Everything Else Unbroken To Eventer

Unbroken to Eventer – Week 7: Party Time!

Learning to cope with small ponies!

Learning to cope with small ponies!

The big day came this weekend – a first competition for Reggie. He was entered for a Combined Training with a walk/trot test and 50cm jumping.  For me, this early in his ridden career (the competition was 6 weeks to the day since he arrived), the outing was about getting out there and doing it, not about the size or difficulty and I wanted him to have something well within his comfort zone to attempt in the ring. The day is about so much more than a test and a round of jumps. Everything from bathing to plaiting to being tacked up and mounted in a strange place to warming up with other horses, going off alone to compete, the judges car…. the list of ‘new’ things is endless. The actual competition is really a minor part of the day.


100_0256 2We’d done as much home work as possible. He’s quite spooky about new jumps – he tends to stop and look then overjump them – so I’d made sure he’d seem a few different things at home. It’s due to natural suspicion and lack of experience rather than anything else and I think he’ll grow in confidence as he gets a bit more under his belt. On one hand it’s nice that he has such an exciting big jump, but on the other hand I’d like him just to pop over the smaller obstacles, not feel compelled to give them 4ft of air clearance. I’d also decided that depending on the course I’d make my mind up on the day whether to jump or not. I knew they’d use the bright Jump 4 Joy fences with the spooky filler which are a huge eyeful compared to the plain dull poles we have at home.


Just getting a little short in the neck in the test.

Just getting a little short in the neck in the test.

Bathing and plaiting was accomplished fairly easily. He’s used to being washed off after work and had a full trim and today and mane/tail pull a couple of days before to make things as easy as possible on the day. He’d also had another trailer practice the previous evening as he hadn’t been in it for over a week but he went straight in so I was confident about that too. Again, he loaded perfectly on the day and when we arrived I unloaded and took him for a little walk round in hand to see the sights. Then it was tack up and get on and warm-up for the dressage. We were in a large grass field with loads of room but the other entrants in the class were mostly 12.2 and ridden by under 8s so their warm-up etiquette wasn’t always perfect. We felt a bit like giants in comparison, but it’s all good experience.

Again, frame a little short during the test.  The jockey sitting up and lifting her hands would probably help!

Again, frame a little short during the test. The jockey sitting up and lifting her hands would probably help!

He did a super warm-up – a bit of mooching about in walk, then picked up for 15mins of trot, back to walk, stand and chat for a bit then 5mins more work before going in. I made sure to take him round the judge’s car a couple of times for a look before the bell went. The test was a little tense, manifested by shortness in the neck and stride, but we did all the right things in the right places and he scored just over 60% and got some really positive comments. I suspect the judge would be shocked if she knew that he was completely unbroken 6 weeks ago!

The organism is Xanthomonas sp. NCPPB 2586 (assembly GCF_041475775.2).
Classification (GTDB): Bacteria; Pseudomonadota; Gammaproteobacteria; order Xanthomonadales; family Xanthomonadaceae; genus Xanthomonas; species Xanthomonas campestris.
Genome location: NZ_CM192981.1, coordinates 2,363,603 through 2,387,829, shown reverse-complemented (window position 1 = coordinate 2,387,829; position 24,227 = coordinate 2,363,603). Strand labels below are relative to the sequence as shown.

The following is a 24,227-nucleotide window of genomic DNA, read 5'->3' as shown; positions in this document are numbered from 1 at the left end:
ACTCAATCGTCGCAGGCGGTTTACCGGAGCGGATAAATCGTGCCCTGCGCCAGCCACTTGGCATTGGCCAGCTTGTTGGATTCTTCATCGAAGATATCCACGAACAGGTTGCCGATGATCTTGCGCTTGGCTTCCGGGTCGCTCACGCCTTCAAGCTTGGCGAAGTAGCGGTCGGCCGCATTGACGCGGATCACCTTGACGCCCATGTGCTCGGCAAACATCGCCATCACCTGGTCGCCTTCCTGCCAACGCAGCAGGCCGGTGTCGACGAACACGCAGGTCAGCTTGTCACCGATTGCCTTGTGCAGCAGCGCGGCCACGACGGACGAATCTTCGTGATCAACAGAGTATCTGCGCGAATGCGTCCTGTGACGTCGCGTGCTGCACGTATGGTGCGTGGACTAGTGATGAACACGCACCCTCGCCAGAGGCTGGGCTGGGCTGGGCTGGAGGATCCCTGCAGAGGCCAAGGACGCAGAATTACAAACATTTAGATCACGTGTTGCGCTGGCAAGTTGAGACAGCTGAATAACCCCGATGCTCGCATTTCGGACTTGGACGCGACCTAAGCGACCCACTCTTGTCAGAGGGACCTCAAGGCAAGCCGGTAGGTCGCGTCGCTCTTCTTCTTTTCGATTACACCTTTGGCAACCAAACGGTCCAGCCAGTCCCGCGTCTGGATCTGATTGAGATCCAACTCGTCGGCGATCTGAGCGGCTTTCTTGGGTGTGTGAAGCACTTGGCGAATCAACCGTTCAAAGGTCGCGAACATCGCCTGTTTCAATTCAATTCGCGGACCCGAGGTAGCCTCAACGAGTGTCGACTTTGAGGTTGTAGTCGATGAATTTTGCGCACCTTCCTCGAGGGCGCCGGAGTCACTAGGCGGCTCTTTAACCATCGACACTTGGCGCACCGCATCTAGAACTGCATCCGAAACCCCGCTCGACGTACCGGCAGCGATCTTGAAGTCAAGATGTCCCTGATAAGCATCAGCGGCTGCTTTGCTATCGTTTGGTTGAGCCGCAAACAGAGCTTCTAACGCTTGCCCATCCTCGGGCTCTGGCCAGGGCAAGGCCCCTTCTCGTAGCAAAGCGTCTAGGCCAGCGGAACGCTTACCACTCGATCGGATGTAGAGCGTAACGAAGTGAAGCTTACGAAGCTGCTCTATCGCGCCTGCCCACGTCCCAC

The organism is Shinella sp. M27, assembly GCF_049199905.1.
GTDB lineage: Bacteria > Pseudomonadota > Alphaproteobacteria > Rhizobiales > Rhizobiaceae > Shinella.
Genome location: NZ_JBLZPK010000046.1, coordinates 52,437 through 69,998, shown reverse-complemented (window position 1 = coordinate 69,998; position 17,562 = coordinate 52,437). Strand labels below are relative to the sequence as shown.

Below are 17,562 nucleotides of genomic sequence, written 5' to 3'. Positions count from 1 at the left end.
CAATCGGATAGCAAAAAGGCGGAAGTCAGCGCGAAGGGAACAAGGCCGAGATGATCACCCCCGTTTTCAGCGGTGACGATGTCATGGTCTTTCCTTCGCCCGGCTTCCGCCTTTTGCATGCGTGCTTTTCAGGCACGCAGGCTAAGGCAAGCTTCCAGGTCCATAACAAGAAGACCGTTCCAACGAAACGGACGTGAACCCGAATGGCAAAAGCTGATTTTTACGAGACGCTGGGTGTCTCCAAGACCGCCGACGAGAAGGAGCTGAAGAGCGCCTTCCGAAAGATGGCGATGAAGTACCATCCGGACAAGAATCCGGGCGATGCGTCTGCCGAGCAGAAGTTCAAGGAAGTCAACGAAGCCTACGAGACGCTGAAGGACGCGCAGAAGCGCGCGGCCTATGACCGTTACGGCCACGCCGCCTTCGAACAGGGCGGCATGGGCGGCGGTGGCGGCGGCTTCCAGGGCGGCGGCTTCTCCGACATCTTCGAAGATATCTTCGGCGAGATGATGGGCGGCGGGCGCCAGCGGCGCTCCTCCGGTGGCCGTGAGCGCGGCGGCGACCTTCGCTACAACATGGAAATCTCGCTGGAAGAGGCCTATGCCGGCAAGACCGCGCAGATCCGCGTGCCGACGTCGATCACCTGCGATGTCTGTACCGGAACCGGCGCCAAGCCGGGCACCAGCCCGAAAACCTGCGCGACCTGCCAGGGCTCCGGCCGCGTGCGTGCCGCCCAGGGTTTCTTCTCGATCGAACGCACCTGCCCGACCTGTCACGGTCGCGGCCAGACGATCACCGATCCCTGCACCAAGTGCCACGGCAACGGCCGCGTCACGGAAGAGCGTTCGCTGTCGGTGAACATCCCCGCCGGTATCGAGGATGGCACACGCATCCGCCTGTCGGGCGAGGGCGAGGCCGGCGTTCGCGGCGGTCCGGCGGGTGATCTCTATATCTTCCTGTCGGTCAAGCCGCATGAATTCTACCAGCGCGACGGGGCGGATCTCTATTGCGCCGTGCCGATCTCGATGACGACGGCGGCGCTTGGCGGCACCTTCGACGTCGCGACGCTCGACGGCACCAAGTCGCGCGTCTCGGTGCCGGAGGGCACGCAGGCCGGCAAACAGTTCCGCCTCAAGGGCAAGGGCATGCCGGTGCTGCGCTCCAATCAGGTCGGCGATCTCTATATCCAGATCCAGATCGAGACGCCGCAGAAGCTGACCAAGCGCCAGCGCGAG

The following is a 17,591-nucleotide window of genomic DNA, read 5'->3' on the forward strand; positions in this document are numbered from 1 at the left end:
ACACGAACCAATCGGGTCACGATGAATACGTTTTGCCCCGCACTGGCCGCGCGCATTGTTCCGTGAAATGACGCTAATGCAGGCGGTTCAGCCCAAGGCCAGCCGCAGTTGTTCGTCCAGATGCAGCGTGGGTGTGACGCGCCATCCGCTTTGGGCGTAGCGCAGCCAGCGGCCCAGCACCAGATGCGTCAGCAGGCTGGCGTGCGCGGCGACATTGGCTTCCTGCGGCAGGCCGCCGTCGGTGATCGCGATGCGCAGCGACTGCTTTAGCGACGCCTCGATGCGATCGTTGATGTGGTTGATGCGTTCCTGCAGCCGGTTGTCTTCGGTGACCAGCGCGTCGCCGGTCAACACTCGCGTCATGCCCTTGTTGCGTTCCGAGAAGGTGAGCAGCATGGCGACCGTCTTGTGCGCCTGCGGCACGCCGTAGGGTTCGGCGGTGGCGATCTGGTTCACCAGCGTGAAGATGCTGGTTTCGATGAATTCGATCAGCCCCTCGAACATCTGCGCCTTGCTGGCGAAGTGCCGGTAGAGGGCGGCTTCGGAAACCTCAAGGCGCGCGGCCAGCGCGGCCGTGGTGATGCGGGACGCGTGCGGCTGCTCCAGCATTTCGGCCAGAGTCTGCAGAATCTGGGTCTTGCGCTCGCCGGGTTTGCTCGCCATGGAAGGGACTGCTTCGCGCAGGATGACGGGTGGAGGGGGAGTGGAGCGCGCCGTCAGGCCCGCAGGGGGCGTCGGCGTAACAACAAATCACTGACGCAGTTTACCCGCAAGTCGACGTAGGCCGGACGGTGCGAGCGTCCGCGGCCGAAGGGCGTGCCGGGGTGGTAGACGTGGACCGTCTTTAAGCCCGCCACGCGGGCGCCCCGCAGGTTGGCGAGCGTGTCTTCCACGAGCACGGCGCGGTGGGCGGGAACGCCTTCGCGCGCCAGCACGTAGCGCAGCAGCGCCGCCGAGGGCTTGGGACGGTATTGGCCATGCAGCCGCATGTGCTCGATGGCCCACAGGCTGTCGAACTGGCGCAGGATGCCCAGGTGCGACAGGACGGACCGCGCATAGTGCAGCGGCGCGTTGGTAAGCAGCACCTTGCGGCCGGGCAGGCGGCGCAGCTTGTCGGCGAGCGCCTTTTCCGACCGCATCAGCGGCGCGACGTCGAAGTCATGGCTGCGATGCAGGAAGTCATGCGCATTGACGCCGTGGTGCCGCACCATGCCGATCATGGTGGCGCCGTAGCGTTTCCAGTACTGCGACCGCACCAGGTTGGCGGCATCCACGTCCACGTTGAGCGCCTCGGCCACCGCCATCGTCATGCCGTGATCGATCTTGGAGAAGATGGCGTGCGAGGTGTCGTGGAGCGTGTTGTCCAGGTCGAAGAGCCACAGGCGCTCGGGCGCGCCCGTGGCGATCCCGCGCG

100_0270My husband said that we ought to do the jumping, and I thought the course was OK for him, though a lot of the fences had hideous fillers either side. We had a chat with the judge when we went in and asked if we could have a trot round before the bell went (partly because I didn’t know the course yet) and if we could just take our time with the round and use it to school a bit if necessary. At small low-key events like this one people are usuall happy to help you out if you have a word with them first. He jumped much better than expected. He did stop a couple of strides out to look at the fillers a couple of times but it’s very much a ‘just give me a second to work this out’ rather than a ‘no’, and when he’s had a look the ears go forwards and he’ll pop over. So it was more a schooling than competitive round but a very good experience for him for his first time jumping away from home. He’s going to be a cracking jumping horse when he’s just got a little more under his belt.


Whoops - jumping out of the top of the photograph.

Whoops – jumping out of the top of the photograph.

So a very positive outing and he got a lot of nice comments from people there. I’m going to find him a few more walk/trot tests and clear round jumping to do as I think he needs to build his confidence a little bit away from home now. I probably won’t be reporting every week at the moment but will update every time we climb another step on the staircase to producing an eventer!


Don’t forget that he still needs a posh name – entries are open until midnight tomorrow (Wednesday June 19th) on our forum and if your suggestion is chosen you can win a gorgeous jacket and matching socks from Mountain Horse.

About the author

The Eventing Vet

1 Comment

  • What an achievement, you must be very proud. I am going to start with my 3 y/old this wk! and hope it goes as well. I wish I had your confidence & experience….